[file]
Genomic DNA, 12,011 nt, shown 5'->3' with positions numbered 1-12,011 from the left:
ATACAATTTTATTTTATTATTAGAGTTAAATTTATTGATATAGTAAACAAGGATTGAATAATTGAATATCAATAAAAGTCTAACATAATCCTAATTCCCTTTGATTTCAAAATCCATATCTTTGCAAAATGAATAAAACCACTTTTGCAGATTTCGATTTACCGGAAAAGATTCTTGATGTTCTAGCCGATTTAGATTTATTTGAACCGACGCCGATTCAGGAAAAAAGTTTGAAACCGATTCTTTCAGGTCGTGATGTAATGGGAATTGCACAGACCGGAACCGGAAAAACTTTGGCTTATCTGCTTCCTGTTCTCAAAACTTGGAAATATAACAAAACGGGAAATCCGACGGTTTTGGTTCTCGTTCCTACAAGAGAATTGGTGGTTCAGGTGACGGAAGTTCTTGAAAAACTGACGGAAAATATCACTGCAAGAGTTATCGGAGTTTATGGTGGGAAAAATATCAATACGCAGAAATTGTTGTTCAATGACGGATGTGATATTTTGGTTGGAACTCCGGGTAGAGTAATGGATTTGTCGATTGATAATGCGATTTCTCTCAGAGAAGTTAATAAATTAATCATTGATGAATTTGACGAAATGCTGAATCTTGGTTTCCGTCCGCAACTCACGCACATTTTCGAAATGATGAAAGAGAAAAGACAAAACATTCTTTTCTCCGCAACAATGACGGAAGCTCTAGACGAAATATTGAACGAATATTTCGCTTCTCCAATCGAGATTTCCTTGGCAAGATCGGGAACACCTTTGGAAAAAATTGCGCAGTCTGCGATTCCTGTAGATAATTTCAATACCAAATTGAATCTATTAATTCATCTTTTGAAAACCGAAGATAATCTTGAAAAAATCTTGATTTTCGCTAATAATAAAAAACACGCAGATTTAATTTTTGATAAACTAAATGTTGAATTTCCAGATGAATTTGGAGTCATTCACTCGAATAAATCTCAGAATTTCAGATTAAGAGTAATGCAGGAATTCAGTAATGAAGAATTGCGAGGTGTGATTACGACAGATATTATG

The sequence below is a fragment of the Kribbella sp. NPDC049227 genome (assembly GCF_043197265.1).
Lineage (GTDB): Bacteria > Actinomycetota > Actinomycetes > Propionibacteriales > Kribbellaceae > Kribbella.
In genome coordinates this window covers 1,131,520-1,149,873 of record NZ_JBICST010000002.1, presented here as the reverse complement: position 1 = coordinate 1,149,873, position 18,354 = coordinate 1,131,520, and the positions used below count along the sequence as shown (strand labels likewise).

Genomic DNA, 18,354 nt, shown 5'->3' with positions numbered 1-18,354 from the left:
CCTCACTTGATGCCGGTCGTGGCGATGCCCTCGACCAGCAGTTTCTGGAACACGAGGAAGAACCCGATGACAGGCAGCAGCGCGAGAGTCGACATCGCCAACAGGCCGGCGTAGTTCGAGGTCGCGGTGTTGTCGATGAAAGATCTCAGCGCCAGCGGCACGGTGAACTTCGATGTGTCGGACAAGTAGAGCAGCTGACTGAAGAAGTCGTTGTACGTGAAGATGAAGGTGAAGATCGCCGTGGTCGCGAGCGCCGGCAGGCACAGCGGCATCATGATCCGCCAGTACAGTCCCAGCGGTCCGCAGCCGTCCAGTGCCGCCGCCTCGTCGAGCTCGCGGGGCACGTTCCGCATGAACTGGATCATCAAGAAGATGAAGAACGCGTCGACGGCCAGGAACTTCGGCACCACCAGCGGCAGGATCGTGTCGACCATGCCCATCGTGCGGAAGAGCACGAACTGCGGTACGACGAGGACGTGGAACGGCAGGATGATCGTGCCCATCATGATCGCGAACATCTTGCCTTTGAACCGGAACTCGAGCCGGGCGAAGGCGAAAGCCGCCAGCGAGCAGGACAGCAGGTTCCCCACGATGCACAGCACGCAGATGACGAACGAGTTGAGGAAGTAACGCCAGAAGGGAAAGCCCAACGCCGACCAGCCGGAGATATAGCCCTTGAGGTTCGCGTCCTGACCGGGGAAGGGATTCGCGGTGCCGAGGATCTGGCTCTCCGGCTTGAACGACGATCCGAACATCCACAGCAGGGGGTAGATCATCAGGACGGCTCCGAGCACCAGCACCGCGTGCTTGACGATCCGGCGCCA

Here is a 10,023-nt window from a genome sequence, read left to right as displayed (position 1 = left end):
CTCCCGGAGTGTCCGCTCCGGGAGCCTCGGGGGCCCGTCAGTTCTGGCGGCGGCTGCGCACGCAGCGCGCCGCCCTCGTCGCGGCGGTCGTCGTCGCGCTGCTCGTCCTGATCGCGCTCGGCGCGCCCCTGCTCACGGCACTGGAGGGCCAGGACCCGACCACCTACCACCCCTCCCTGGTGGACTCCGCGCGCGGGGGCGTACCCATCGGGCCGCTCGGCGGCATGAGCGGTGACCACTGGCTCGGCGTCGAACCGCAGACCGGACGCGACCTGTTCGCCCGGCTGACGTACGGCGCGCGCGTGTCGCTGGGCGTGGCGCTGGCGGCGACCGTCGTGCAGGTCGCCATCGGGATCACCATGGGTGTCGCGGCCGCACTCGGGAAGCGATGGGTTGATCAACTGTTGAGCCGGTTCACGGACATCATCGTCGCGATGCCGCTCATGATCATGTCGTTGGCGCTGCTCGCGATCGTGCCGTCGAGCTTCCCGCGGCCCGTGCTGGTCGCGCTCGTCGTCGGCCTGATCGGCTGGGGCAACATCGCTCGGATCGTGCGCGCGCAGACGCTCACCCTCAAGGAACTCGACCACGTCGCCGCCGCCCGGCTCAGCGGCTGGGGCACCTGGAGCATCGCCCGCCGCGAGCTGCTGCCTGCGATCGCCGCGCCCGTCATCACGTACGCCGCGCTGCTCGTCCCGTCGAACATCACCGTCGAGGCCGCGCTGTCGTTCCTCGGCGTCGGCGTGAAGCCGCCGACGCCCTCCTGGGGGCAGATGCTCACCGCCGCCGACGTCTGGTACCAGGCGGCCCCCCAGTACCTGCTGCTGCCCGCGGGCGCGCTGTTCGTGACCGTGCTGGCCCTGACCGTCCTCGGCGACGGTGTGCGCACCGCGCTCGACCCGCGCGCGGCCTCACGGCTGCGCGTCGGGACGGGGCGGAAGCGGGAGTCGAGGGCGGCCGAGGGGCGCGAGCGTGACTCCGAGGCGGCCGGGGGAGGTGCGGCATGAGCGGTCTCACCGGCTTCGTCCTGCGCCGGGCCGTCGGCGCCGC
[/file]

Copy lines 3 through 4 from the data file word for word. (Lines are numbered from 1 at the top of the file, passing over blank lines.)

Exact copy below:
The sequence below is a fragment of the Kribbella sp. NPDC049227 genome (assembly GCF_043197265.1).
Lineage (GTDB): Bacteria > Actinomycetota > Actinomycetes > Propionibacteriales > Kribbellaceae > Kribbella.